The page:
The Coldest Night of the Year is a chance for everyone to get a sense of what it’s like to need a home.
The event, which took place in Campbell River and across the country on Saturday, also raises funds to help people with no place to live.
“The event is a short walk around town,” said Valery Puetz, executive director of the Campbell River and North Island Transition Society. “The whole goal of this is to raise money for the homeless and hurting in Campbell River, and so the walk on a cold night is to give a feel of what it’s like to live on the streets.”
Puetz, who serves as event director along with Diane Palmer, told the crowd before the event they were joining thousands of walkers in more than 130 sites across the country that take part in the Coldest Night of the Year.
“We’re so excited to be part of this nationwide effort that has raised over $5 million,” she said.
As start time for the walk approached, Puetz said they did not have quite as many people signed up as for last year’s event, which was the first time the society organized it. However, they had already raised more money, with more people still coming in the door. Online they raised $18,000 in advance, plus more brought in on the event day, which will help provide accommodations for people in the community. The final numbers are still being tallied.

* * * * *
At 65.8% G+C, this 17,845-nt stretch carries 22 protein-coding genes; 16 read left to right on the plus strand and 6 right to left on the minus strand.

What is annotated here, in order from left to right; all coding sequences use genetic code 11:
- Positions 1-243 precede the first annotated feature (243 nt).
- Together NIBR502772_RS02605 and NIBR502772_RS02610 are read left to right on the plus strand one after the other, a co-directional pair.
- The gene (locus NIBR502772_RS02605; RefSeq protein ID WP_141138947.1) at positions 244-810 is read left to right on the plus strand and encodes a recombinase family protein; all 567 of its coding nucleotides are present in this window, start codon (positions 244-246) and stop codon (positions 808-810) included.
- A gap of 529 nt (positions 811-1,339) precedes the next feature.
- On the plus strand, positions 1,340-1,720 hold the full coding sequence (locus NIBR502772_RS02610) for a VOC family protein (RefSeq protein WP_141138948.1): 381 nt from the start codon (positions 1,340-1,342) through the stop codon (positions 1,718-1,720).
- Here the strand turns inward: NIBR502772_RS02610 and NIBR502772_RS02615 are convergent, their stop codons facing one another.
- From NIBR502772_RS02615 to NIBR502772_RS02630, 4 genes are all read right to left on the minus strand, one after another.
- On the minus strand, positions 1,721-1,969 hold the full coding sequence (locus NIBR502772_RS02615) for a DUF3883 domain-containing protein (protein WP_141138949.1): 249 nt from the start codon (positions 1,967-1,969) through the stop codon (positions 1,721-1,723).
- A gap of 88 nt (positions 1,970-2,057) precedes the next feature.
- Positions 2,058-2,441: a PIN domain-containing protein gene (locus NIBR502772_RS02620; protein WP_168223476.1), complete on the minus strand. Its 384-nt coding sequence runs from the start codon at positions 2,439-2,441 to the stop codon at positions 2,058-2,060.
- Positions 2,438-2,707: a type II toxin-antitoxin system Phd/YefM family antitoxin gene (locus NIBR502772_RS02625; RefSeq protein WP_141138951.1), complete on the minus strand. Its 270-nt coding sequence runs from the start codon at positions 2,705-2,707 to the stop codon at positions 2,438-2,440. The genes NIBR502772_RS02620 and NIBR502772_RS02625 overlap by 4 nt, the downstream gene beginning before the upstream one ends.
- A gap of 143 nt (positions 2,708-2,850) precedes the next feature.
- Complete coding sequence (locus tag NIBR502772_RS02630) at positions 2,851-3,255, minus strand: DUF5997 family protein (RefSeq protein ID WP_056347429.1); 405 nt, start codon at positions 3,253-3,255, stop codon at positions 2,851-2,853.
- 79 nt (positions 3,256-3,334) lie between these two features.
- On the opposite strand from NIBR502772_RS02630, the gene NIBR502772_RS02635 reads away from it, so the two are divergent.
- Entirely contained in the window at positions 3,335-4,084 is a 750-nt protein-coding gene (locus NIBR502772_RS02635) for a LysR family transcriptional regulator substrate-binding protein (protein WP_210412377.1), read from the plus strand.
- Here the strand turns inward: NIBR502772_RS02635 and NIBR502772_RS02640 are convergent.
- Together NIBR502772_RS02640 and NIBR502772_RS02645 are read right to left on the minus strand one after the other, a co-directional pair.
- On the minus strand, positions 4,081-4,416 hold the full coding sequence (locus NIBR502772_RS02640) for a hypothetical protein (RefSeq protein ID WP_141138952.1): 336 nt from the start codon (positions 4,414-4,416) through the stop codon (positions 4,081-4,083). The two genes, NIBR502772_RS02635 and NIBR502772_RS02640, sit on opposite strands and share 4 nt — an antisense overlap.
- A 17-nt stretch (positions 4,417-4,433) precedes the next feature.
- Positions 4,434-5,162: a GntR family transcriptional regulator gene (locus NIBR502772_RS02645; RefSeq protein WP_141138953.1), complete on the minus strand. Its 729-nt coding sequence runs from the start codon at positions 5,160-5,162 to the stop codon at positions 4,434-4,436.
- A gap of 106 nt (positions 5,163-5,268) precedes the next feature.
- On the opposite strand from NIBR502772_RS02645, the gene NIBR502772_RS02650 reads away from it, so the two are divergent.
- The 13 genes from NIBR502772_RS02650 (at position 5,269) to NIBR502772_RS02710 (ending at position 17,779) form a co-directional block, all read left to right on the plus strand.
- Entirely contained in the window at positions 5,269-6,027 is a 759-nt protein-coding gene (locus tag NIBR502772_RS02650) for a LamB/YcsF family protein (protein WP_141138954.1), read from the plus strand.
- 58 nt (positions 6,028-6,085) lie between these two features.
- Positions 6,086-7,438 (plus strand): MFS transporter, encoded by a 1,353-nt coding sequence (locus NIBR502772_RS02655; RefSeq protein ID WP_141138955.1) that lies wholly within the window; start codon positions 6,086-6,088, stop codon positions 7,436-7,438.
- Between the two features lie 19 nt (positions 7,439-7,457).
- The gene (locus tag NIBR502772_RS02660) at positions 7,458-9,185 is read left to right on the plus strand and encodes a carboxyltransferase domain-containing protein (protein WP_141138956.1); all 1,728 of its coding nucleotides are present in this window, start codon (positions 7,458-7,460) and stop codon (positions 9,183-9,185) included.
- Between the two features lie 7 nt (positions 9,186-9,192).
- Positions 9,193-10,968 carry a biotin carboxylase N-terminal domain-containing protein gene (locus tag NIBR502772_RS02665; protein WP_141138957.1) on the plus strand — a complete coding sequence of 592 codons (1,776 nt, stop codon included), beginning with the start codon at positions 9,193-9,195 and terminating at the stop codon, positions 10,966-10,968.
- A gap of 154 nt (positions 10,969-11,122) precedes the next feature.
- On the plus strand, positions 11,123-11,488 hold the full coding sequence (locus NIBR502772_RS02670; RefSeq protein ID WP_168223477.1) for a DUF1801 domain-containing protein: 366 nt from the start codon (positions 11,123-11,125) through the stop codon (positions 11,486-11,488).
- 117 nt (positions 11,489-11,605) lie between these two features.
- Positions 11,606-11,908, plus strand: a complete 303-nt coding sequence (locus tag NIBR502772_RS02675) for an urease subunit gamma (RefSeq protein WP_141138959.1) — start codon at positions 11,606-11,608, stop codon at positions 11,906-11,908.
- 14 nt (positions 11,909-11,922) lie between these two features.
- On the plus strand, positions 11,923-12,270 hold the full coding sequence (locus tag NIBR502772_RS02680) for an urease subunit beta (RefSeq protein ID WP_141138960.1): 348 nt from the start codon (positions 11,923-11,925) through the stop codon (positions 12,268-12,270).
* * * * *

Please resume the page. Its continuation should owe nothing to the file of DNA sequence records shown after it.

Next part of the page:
“Last year was a tremendous turnout, but we didn’t make quite as much money as we’d hoped, but for a first year, we were pretty happy,” she said. “This year, it’s looking like we’ll do better than last.”
Filling in for Mayor Andy Adams, Coun. Charlie Cornfield congratulated Puetz and all of the volunteers before reading a proclamation to kick off the event.
“Having a home is a human right,” he said, reading the proclamation. “Homelessness affects the community as a whole.”
For the event, participants followed either a 2-km or 5-km route, then returned to the starting point at the Royal Canadian Sea Cadets hall Admiral de Wolfe on 13th. The organizers lined up the 25 teams they had as a goal, the largest being The Frozen Chosen Go Forth, a group from Trinity Presbyterian Church that included 17 team members.
“We’re the biggest – number of people, that is,” said team member Colin McPherson.
Other top teams included Jak’s Beer and Wine Store and the Walmart Sparks.
Along with the money, the event, of course, aims to let participants know what some people face out on the streets.
“It’s a tiny touch of what it’s like to be cold and not have anywhere to go,” Puetz said.
This can even take the form of couch surfing for some, she explained.
“There’s many forms of homelessness, not just those who live on the street,” she added. “That’s just the most visible and harshest reality.”
She hopes this event will help change misconceptions about homelessness – for example, that people choose to be homeless.
“There’s many reasons why people end up in a terrible spot like living on the street,” she said, adding that almost all affected have, at some point, experienced severe trauma during their lifetime.
After Saturday’s walk, the participants returned to the hall to be served a hot meal that was prepared by clients living at Rose Harbour.
“The food in raw form was provided by Thrifty’s and the clients cooked chili and brownies and buns, and so they helped participate in this,” Puetz said.